As for fungi, glycolipids containing terminal galactofuranose (Gal f ) units are also present in L. (L.) major, and in other trypanosomatids, as Trypanosoma cruzi. In addition to being highly antigenic (patients with Chagas' disease present anti-Gal f antibodies) (Golgher et al. 1993), these glycolipids play an important role in parasite-host interaction. For instance, Fab fragments of mAb MEST-1, which recognizes terminal Gal f on GIPL-1 of L. (L.) major promastigotes, were able to inhibit the promastigotes and amastigotes invasion into murine macrophages (Suzuki et al. 2002). Moreover, for T. cruzi, Nogueira et al. (2007) demonstrated that Gal f -containing GIPCs are important for epimastigoteforms-midgut interaction with host cells, differentiation and proliferation, and Bertini el al. (2003) showed that trypomastigotes Gal f -containing glycoproteins are important for Vero cells invasion by this form of T. cruzi.

Therefore, as discussed in this review, (glyco)-(sphingo)lipids, present in trypanosomatids and in pathogenic/opportunistic fungi, may be crucial for their interaction with host cells, differentiation, proliferation and host immune response. Understanding the mechanisms involved in these events, such as membrane raft formation, since its initial assembly at Golgi complex and endoplasmic reticulum, dynamic organization and glycolipid biosynthetic pathways may contribute to open new vistas leading to the discovery of new and more efficien ttherapies.

 

CONCLUDING REMARKS

More than 20 glycosylinositol phosphorylceramides with new glycan sequences, as well as monohexosyl-ceramides with unique modifications in the ceramide moiety, were described in pathogenic/opportunistic fungi in the last 10 years by our laboratory and other groups. The remarkable structural diversity of GIPCs observed in fungi is built up from three different cores: GlcNα1-2Ins, Manα1-2Ins and Manα1-6Ins. Since carbohydrate determinants are synthesized in stepwise fashion in which each monosaccharide is transferred from a sugar nucleotide donor to the acceptor molecule (Tolmasky et al. 1982), it will be possible to assign glycosyltransferases not being present in mammals as potential targets for more efficient therapies. In a similar fashion, since several structural aspects of the lipid moiety of fungal CMH differ significantly of those from mammals (Levery et al. 2000), this glycolipid biosynthetic pathway is an attractive target to be explored aiming the development of new drugs that will block fungal growth, but will not affect mammalian GlcCer expression. It is worth to mention that, similarly to mammal cells, fungal GIPCs and CMHs are not scattered in the plasma membrane but preferentially located in the glycosphingolipid enriched membrane microdomains (GEMs).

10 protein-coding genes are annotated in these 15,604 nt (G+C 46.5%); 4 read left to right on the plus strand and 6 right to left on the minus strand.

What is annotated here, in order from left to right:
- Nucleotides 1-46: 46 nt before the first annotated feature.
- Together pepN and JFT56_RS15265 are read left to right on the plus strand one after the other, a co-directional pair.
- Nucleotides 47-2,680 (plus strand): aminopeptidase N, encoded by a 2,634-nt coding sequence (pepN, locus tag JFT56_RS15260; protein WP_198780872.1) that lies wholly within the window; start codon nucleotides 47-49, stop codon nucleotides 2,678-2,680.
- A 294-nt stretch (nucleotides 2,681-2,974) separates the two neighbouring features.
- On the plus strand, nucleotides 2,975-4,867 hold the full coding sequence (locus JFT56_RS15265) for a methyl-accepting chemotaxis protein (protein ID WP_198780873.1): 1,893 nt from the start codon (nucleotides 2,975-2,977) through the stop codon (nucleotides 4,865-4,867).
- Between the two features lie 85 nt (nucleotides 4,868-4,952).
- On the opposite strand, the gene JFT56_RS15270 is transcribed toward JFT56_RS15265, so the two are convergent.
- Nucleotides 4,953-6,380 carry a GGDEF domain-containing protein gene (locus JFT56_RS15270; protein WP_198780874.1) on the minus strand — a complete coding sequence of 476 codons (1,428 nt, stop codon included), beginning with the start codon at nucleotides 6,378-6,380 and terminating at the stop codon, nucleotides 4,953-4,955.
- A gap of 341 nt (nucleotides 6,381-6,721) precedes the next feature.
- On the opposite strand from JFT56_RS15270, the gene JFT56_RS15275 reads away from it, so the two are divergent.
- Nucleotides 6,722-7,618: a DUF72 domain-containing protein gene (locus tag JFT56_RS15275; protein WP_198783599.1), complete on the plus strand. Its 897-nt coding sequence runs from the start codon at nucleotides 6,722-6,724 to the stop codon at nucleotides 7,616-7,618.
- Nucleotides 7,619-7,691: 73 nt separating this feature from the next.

We also described that glycolipids play an important role in macrophage invasion by different species of Leishmania. These glycolipids are located in membrane rafts and disruption of such membrane microdomains with methyl-β-cyclodextrin reduces significantly parasite infectivity. The importance of IPC-containing glycolipids on L. (L.) amazonensis, L. (L.) major and L. (V.) braziliensis assessed using AbA promoted a significant decrease in the parasite growth and a striking effect in the macrophage infection by L. (L.) amazonensis.

Based on the present results, it is possible to conclude that fungal and parasite membrane microdomains preferentially accumulate specific glyco (sphingo)lipids and other proteins/glycoproteins involved in adhesion, signal transduction, modulation of cellular and humoral responses of the host and other vital activities. Thus, a detailed knowledge on the structure of fungal and parasite glycolipids may provide ground to develop more specific and sensitive reagents/drugs for immunodiagnosis and treatment of systemic mycosis and leishmaniasis.

 

ACKNOWLEDGMENTS

This work was supported by Fundação de Amparo à Pesquisa do Estado de São Paulo (FAPESP), Conselho Nacional de Desenvolvimento Científico e Tecnológico (CNPq), Coordenação de Aperfeiçoamento de Pessoal de Nível Superior (CAPES), Fundo de Auxílio aos Docentes e Alunos da Universidade Federal de São Paulo (FADA-UNIFESP).

 

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Correspondence to:
Dr. Anita H. Straus
E-mail: straus.bioq@epm.br

Manuscript received on July 31 2008; accepted for publication on February 20, 2009; presented by LUIZ R. TRAVASSOS

 

 

In commemoration of the 75th anniversary of Escola Paulista de Medicina/ Universidade Federal de São Paulo. Dedicated to the memory of Prof. Carl P. Dietrich.